Iran’s Leaders Fight Ultimatum with Ultimatum While Digesting US Threats

While groping wildly for a response to US Secretary of State Mike Pompeo’s take-it-or-leave-it demand to abandon its Islamic Revolutionary policies, Iran’s supreme leader Ayatollah Ali Khamenei turned his ire on the European powers struggling to save the nuclear pact after the US walkout – not directly on Washington. On Wednesday, May 23, he warned the trio, the UK, France and Germany, that Iran would resume uranium enrichment, effectively quitting the pact, unless they all lined up against the US and bowed to his diktats, although none were actually feasible.

He insisted, for example, that European banks safeguard trade with Iran. The three powers must also stop pressing Iran to negotiate its ballistic missile program and halt its Middle East activities. The Europeans must further guarantee Iran’s oil sales and compensate Tehran for losses incurred from US sanctions.

This was Islamic regime’s first authoritative response to Pompeo’s ultimatum of Monday, May 22. The Chairman of Iran’s Parliament National Security and Foreign Policy Commission Alaeddin Boroujerdi initially tried to dismiss the US secretary’s terms as worthless and irrelevant. He accused the US Secretary of being guided by the logic of belligerence and of throwing the rationale of diplomacy to the winds.

Pompeo’s detailed conditions for Tehran to escape the “worst sanctions in history” were evidently articulated when he wore the cap of Central Intelligence Agency Director before his appointment as Secretary of State. By throwing down the gauntlet, he dropped the ayatollahs of Tehran in the most excruciating mess they had experienced since their seizure of power in 1979. They are facing unprecedented international isolation, excepting only for China and Europe, as a result of the tacit consensus between Presidents Donald Trump and Vladimir Putin – with Syria’s Bashar Assad’s assent, however unwilling – to throw Iran’s military forces out of Syria. Russia moreover looks the other way when Israel strikes Iranian targets. (Both of these developments are analyzed in separate articles).

The Pompeo speech left Tehran disorientated and short of a fitting response. Its leaders had counted on the Trump administration, after taking the US out of the nuclear accord, sitting down to negotiate a revamped deal, a process that could be drawn out for many months and give Iran plenty of room for maneuvering and haggling. They never dreamt that Washington would cut through this process and drop an ultimatum on their heads, followed without pause on Tuesday, May 22, by yet another round of tough sanctions. Neither did they imagine that the Islamic regime of Iran would be held hostage to the outcome of a summit (since cancelled) between the US president and the North Korean ruler Kim Jong-un on June 12. The clandestine ties of cooperation Tehran and Pyongyang maintained for their nuclear and missile programs had suddenly become a sharp weapon pointed at Iran. It dawned on the Iranians that if the Trump administration demanded the denuclearization of Korea and the dismantling of Kim’s ballistic missile program, Washington would demand no less of Tehran. And if the Trump-Kim summit failed in its object and Washington turned to a military option against North Korea, Iran might by the same token be cornered by the same threat.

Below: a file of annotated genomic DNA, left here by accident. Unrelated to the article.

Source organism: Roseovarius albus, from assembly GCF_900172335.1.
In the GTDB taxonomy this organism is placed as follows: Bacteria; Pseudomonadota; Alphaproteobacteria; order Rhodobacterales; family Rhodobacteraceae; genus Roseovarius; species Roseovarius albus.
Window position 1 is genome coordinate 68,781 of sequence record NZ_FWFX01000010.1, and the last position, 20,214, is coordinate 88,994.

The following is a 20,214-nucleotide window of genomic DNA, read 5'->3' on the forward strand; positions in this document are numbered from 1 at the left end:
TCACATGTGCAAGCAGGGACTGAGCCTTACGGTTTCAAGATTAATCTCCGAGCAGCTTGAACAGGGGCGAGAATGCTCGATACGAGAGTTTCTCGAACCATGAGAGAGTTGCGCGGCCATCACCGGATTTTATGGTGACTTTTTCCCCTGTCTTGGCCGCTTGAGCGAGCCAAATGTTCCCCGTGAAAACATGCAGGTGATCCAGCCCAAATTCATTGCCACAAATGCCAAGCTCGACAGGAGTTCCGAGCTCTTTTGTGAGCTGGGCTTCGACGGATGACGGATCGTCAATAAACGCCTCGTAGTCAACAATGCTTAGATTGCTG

Iran’s leaders are finding it hard to digest the three penalties they face for spurning Pompeo’s ultimatum:

  1. The worst sanctions in history, which are already rolling out.
  2. Potential US and allied attacks on military and nuclear facilities in Iran and other spheres of influence or military presence. Towards the end of April, President Trump warned of “severe consequences” if uranium enrichment was resumed. He was understood to mean military consequences.
  3. Waves of popular unrest whipped up by grave shortages of essential necessities. Riots in the main cities would be fraught with risk for the ayatollahs’ regime, up to and including their downfall.

The ayatollahs know they can’t count on Chinese President Xi Jinping standing by their side. As the live wire in the staging of US-North Korean nuclear negotiations, Xi won’t chance his strategic role in a global arena for the sake of Iran. As for the Europeans, the British, French and German leaders may protest that after the US exit, they remain faithful to the nuclear deal they co-signed in 2015, but there is no way they can stump up with the compensation Iran is demanding to cover the fallout from US sanctions. Big European corporations, some of them more powerful than the continent’s governments, are surrendering to US sanctions and giving up their business ties with Tehran and investments in Iranian projects. This week, British Petroleum followed in the wake of French Total, German Siemens, Danish Maersk, the global Allianz and others in trooping out of Iran’s door.

Up until mid-week, all the Iranian regime saw was gloom and doom. But then, on Tuesday, they saw a ray of light when President Trump appeared to cast doubt on his planned summit with Kim taking place as planned on June 12. (On Thursday, he went all the way and cancelled the summit.) A piece of astonishing, totally unexpected, news then came in from Baghdad, The US were pressing for the pro-Iranian candidate, the Shiite militia chief Hadi Al-Amiri, who lost Iraq’s election this month, to be given a place in the coalition government which the winner, the cleric Moqtada Sadr, is forming in Baghdad.

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